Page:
A state law that requires HIV-positive people to disclose their status to their partners before sex is constitutional, the Ohio Supreme Court ruled Thursday in a unanimous decision.
The case raised questions about free speech, consensual sex and infectious diseases. While other states began criminalizing non-disclosure in the late 80s, Ohio adopted the law in 2000.
Orlando Batista didn’t tell his girlfriend that he is HIV-positive when they began having sex in November 2013 and she was later diagnosed with it. In Hamilton County, Batista was indicted on one count of felonious assault, based on the disclosure law. Batista pleaded no contest, was found guilty and sentenced to eight years in prison.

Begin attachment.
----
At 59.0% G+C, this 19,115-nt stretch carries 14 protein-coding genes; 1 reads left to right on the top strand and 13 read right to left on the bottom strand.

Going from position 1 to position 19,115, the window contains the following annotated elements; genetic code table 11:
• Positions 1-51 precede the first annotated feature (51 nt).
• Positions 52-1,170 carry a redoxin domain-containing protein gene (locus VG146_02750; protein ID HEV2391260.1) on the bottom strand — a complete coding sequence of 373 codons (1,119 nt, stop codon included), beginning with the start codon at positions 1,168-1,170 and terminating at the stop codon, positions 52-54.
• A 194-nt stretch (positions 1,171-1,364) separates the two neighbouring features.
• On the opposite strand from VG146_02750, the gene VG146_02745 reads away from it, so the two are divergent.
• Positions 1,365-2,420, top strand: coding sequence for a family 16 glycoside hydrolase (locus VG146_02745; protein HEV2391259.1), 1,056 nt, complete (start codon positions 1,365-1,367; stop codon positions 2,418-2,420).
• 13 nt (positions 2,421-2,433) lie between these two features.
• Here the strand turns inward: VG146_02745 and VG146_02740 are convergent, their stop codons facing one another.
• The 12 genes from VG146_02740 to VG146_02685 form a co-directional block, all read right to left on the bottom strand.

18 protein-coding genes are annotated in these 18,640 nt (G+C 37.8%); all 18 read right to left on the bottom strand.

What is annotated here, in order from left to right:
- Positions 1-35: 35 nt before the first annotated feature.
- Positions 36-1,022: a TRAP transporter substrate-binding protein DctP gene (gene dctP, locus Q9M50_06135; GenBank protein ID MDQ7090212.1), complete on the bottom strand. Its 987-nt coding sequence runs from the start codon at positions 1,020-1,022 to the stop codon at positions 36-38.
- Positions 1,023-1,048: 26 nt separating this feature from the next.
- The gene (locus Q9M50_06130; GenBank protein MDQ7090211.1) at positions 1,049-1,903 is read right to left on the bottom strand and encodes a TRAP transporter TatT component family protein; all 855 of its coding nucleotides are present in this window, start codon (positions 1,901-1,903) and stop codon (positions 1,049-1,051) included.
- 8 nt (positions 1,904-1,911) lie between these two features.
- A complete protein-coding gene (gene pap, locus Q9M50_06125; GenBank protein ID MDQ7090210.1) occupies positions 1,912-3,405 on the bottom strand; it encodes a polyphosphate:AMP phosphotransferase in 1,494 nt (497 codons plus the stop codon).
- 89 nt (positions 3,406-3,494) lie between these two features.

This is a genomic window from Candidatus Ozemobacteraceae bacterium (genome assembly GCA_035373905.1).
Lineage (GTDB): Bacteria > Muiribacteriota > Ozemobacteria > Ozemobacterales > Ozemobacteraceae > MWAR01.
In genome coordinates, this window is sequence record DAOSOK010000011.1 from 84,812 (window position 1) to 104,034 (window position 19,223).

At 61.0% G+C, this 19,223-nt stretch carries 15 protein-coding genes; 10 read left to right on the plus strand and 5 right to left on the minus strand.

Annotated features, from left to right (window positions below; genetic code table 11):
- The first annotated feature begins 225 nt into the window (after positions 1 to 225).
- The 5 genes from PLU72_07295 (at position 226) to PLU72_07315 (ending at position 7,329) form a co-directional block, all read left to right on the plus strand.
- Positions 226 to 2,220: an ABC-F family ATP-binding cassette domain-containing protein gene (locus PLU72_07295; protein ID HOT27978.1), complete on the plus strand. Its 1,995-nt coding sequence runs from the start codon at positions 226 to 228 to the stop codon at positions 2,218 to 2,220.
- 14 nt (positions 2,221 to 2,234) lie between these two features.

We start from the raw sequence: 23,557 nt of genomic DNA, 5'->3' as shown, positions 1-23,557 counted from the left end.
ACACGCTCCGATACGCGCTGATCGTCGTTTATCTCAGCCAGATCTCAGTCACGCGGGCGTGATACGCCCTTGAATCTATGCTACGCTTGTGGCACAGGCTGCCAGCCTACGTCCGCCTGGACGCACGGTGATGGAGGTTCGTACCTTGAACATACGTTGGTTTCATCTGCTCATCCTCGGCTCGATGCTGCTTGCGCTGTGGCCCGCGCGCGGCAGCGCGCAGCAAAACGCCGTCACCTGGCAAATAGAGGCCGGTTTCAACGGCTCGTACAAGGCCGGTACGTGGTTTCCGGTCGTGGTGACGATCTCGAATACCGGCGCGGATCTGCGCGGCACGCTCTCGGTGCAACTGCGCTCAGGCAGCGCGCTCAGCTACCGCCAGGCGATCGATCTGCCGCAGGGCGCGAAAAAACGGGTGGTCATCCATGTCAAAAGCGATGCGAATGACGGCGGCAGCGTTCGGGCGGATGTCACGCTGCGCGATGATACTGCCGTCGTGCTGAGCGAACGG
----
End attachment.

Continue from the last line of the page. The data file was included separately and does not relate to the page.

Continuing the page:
He later challenged the constitutionality of the law based on the First and Fourteenth Amendments.
Justice Terrence O’Donnell, writing the majority opinion, said that the law regulates conduct, not speech, so it does not violate the First Amendment. The court noted that similar rulings were made by the supreme courts in Missouri and Illinois.
Also, it relates to the state’s legitimate interest in preventing the spread of HIV to uninformed sexual partners so it does not violate the constitutional rights to equal protection, O’Donnell wrote.